“I am Isambard Kingdom Brunel. I am an engineer from the Victorian age, and I am here to recite some Shakespeare”, said the Northern Irish Knight of the Realm. Because London’s all about fine poetry, crap weather, industrial revolutions, class systems, and, most of all, exquisite contradictions.
So, last night was a heck of a party. Some of it was delightful, some of it cringeworthy; all of it just so accurately representative of the way my adoptive country sees itself. It was a fine show, and for the first time I felt a glint of excitement about this great big corporate monster of a thing that’s taken over our city.
Even more amazingly, the opening ceremony of the Olympics reminded me of all the reasons why I came here and why I stayed for so long. Truth is, I came here because of Kenneth Branagh. And because of Mark Rylance, the actor Branagh replaced in the ceremony when he was forced to pull out following a family tragedy. Talk about twists of fate: it was these two men who brought Shakespeare into my life; then theatre as a whole, and poetry, literature, cinema, and everything followed from there. They put down the cornerstones at base of my life as an adult. And then they forced me to come here and complete the rest: bricks, mortar, windows, facade, furniture. They provided the material to build me.
London can be a stressful, harsh, depressing place to live. But last night at a great theatre party where minor and major celebrities were just hanging out, drinking free Pimm’s, cheering for Kenneth Branagh and the NHS (!?) and Team GB - and especially the parachuting Queen! - it all felt rather special.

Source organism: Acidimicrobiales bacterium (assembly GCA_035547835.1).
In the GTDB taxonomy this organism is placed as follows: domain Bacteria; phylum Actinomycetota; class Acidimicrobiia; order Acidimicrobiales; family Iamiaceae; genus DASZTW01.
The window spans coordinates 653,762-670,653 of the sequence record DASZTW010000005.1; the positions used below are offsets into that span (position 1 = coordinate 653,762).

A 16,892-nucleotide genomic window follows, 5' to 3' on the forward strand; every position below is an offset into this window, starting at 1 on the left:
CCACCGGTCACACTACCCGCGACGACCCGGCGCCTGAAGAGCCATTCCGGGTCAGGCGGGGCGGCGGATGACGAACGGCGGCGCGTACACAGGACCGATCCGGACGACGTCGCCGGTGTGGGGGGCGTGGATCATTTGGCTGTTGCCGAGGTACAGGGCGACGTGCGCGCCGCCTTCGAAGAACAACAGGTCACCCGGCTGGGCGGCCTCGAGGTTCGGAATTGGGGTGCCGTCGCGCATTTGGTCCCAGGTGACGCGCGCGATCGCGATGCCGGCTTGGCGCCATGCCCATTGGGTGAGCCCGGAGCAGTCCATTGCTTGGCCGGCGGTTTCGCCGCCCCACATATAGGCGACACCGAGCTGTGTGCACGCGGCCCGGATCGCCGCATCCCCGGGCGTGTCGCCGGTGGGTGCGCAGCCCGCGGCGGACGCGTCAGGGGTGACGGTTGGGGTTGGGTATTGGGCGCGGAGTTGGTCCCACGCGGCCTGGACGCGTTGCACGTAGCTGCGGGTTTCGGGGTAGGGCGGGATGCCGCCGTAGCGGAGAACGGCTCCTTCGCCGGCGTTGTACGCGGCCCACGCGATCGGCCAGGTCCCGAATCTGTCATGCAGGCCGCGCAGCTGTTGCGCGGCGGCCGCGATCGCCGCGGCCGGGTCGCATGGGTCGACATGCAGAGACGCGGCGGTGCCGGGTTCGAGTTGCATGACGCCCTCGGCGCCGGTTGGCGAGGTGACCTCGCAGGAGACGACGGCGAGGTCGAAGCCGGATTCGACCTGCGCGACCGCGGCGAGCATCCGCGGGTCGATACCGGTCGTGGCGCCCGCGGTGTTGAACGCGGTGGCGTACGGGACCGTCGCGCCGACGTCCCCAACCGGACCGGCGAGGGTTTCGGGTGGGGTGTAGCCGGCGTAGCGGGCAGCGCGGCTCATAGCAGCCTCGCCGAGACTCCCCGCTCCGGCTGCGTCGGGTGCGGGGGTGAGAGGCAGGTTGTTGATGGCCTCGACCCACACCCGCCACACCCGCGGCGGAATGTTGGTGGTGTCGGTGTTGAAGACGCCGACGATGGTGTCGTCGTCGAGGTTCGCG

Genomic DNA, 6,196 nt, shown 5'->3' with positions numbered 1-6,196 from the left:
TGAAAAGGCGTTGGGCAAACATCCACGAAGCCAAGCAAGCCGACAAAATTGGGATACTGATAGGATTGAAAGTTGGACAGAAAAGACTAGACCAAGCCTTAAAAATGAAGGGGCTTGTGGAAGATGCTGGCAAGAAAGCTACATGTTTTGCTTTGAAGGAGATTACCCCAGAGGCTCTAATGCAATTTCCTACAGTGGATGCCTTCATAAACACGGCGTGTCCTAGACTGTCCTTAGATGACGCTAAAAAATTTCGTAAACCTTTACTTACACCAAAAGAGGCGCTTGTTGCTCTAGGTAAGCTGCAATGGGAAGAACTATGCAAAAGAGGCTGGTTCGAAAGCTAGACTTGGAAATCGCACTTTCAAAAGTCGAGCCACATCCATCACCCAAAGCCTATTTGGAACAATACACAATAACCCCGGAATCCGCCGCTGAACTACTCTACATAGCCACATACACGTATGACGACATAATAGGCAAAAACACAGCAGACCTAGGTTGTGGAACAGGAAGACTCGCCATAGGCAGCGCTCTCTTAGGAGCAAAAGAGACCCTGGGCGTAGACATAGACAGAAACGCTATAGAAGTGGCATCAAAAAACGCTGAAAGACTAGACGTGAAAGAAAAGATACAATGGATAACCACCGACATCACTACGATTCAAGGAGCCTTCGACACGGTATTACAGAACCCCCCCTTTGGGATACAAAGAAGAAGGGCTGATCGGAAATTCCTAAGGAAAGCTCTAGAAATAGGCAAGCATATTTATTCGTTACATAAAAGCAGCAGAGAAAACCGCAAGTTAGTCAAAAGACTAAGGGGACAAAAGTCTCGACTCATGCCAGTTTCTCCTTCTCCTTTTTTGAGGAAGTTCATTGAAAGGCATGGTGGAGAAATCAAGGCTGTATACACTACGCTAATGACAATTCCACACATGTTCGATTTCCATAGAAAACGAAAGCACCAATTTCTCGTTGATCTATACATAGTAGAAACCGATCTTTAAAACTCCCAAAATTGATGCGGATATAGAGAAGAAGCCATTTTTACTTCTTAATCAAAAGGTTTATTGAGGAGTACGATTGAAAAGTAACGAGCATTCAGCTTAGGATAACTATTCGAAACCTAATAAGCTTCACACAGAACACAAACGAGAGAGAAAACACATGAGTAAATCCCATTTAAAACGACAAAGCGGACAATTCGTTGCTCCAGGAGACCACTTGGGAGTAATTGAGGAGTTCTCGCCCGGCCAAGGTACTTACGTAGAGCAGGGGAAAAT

Even better than that; BT and I cycled home - wind in our hair - across a deserted Waterloo Bridge, and caught sight of the lights and the skyline, the fireworks and the flags. Oh my, it was beautiful. An epiphany struck me: once upon a time a true Londoner was certified solely by the accident of having been born within hearing of the sound of the Bow bells. Nowadays London is something else, and after twelve years which were in equal parts exciting and maddening, I feel like a Londoner through and through. This is where I belong.
2012 is the year I finished my PhD, and I may be about to embark on a proper, non-academic career. This week, between the celebrations of our third wedding anniversary and the beginning of the Olympics, BT and I purchased our first apartment together. It’s on the 22nd floor of an imposing, austere Bauhaus/brutalist building in EC1, and it has sweeping views over London that can only be described as awesome.
Turns out that Samuel Johnson’s overly-quoted line, “who is tired of London is tired of life” may actually be true. I have been so tired of so many things, but I think I have fallen in love with London again. I am not tired of life. Bring it on. More London. “More life.”